German labour market continues to defy crisis

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The German labour market is continuing to hold up against the crisis and unemployment dropped sharply over the whole of last year, new data showed on Tuesday.

"The labour market continued to develop positively at the end of 2011 and we can look back on a good year, when unemployment dropped sharply, employment increased and demand for labour remained very high throughout the whole year," said the head of the Federal Labour Agency, Frank Weise.

In nominal terms, the German jobless total actually increased slightly in December.

The total number of people claiming dole rose by 67,000 to 2.78 million last month, equivalent to a jobless rate -- which measures the unemployment total as a proportion of the population as a whole -- of 6.6 percent, up from 6.4 percent in November.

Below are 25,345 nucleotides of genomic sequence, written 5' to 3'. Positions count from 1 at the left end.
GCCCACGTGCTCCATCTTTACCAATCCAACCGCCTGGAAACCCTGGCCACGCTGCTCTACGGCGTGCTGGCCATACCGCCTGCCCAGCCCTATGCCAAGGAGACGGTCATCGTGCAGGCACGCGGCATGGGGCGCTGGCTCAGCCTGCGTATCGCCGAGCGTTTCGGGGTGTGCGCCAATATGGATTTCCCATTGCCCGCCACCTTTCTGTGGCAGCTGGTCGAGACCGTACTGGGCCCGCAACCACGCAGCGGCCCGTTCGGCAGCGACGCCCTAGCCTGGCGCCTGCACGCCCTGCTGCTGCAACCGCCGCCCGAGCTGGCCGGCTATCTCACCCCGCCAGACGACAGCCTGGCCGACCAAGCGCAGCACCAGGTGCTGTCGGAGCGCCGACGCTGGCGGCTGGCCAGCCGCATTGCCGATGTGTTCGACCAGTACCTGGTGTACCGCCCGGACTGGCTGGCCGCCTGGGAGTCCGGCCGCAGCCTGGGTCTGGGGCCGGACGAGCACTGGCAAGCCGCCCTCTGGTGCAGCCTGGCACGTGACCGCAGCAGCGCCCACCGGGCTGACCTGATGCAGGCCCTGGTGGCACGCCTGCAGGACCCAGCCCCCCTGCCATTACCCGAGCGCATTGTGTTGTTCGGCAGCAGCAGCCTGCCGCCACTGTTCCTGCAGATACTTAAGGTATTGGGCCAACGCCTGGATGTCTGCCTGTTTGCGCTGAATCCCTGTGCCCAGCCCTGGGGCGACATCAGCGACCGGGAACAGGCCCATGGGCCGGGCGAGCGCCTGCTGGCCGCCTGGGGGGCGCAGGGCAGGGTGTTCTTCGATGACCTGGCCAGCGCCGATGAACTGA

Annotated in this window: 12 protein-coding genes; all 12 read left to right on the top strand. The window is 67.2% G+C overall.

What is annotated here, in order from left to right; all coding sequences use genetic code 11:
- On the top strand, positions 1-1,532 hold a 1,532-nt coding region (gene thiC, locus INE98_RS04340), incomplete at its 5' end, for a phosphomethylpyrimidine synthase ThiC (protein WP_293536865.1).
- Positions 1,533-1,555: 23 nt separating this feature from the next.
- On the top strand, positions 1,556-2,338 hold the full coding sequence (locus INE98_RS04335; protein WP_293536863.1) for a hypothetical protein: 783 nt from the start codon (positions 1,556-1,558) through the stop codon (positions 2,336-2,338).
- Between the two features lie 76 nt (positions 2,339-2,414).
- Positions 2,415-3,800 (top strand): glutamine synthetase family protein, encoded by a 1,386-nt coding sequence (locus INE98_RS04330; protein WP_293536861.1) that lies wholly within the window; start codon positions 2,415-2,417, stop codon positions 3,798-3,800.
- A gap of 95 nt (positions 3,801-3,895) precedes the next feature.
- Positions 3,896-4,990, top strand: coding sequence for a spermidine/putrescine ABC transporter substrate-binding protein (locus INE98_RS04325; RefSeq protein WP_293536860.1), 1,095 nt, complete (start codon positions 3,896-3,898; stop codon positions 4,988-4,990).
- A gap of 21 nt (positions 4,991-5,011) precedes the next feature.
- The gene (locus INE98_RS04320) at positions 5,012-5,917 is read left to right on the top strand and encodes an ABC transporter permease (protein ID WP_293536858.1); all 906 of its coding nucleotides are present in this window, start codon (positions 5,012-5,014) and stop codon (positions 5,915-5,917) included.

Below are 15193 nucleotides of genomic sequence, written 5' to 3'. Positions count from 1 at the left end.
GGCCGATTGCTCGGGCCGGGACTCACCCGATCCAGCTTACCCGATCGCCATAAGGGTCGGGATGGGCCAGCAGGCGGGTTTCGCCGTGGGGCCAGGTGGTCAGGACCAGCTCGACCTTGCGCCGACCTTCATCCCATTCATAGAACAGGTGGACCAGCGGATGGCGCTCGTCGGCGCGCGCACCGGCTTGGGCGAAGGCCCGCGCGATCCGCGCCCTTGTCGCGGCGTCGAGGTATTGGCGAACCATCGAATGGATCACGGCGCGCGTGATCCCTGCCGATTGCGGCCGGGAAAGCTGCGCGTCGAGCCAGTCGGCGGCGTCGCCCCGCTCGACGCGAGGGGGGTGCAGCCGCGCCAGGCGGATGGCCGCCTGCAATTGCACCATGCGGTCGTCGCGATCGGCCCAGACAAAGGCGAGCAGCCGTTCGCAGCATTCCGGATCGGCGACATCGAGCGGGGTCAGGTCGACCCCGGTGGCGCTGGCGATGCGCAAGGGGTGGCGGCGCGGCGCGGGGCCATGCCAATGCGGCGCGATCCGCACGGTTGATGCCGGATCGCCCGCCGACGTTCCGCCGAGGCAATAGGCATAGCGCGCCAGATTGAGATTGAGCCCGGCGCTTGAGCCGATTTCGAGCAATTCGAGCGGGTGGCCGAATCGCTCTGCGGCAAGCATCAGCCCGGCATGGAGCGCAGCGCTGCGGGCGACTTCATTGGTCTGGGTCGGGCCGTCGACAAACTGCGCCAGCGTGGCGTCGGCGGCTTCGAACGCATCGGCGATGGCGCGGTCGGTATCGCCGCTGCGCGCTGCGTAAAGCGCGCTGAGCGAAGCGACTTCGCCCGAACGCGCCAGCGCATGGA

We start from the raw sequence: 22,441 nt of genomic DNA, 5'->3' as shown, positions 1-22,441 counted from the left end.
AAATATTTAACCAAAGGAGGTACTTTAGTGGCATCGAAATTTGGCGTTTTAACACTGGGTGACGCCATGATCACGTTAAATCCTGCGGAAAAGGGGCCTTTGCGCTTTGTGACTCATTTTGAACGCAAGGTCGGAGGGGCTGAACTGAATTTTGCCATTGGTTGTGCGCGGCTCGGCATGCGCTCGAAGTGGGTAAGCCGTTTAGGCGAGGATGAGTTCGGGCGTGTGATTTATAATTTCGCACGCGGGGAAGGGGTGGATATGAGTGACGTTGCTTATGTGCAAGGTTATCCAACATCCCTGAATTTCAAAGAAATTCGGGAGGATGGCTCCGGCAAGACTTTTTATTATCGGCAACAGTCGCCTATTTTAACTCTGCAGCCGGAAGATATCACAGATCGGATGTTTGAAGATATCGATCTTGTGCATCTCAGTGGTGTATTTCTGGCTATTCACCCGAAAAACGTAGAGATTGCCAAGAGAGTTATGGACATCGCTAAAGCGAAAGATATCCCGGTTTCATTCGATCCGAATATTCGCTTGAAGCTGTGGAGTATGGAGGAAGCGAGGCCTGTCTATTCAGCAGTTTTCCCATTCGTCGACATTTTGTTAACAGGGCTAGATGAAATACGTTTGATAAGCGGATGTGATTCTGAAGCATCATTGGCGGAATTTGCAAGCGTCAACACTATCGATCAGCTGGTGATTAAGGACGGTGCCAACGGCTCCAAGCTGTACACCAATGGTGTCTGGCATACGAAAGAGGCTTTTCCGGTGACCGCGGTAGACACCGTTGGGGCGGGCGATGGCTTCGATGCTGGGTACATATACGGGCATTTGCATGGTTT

However, unemployment tends to rise in the winter months as sectors such as the construction sector slow down and lay off workers due to the cold weather.

Adjusted for such seasonal factors, the numbers actually showed a decrease of 22,000 to 2.888 million, according to separate data calculated by the Bundesbank.

The seasonally-adjusted jobless rate slipped to 6.8 percent in December from 6.9 percent in November.

That was much better than expected: analysts had been pencilling in a drop of just 10,000 in the jobless total.

"The German labour market has remained in fairly good shape in spite of the ongoing debt crisis and the cooling in global growth," said Barclays Capital economist, Thorsten Polleit.

Looking at the year as a whole, the jobless total fell by 263,000 to 2.976 million in unadjusted terms in 2011. That is equivalent to an annual average unemployment rate of 7.1 percent, down from 7.7 percent in 2010, the Federal Labour Agency said.

© 2012 AFP

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